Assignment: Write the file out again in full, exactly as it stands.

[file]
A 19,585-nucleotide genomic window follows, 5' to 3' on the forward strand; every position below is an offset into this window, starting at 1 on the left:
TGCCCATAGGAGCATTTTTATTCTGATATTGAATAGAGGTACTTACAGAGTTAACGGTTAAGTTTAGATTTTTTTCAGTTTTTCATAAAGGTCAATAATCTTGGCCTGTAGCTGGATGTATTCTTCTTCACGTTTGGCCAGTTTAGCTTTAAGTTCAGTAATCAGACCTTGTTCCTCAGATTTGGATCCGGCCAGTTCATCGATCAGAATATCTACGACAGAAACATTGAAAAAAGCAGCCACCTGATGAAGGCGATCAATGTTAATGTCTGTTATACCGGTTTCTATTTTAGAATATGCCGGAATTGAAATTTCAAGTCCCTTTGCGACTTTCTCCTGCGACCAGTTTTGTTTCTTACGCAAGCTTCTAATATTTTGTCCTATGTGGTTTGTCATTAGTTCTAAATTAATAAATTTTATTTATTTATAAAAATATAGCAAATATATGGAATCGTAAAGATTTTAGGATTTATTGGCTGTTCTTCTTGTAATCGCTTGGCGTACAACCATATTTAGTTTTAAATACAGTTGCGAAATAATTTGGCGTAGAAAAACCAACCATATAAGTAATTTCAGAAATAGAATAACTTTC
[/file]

A 19,585-nucleotide genomic window follows, 5' to 3' on the forward strand; every position below is an offset into this window, starting at 1 on the left:
TGCCCATAGGAGCATTTTTATTCTGATATTGAATAGAGGTACTTACAGAGTTAACGGTTAAGTTTAGATTTTTTTCAGTTTTTCATAAAGGTCAATAATCTTGGCCTGTAGCTGGATGTATTCTTCTTCACGTTTGGCCAGTTTAGCTTTAAGTTCAGTAATCAGACCTTGTTCCTCAGATTTGGATCCGGCCAGTTCATCGATCAGAATATCTACGACAGAAACATTGAAAAAAGCAGCCACCTGATGAAGGCGATCAATGTTAATGTCTGTTATACCGGTTTCTATTTTAGAATATGCCGGAATTGAAATTTCAAGTCCCTTTGCGACTTTCTCCTGCGACCAGTTTTGTTTCTTACGCAAGCTTCTAATATTTTGTCCTATGTGGTTTGTCATTAGTTCTAAATTAATAAATTTTATTTATTTATAAAAATATAGCAAATATATGGAATCGTAAAGATTTTAGGATTTATTGGCTGTTCTTCTTGTAATCGCTTGGCGTACAACCATATTTAGTTTTAAATACAGTTGCGAAATAATTTGGCGTAGAAAAACCAACCATATAAGTAATTTCAGAAATAGAATAACTTTC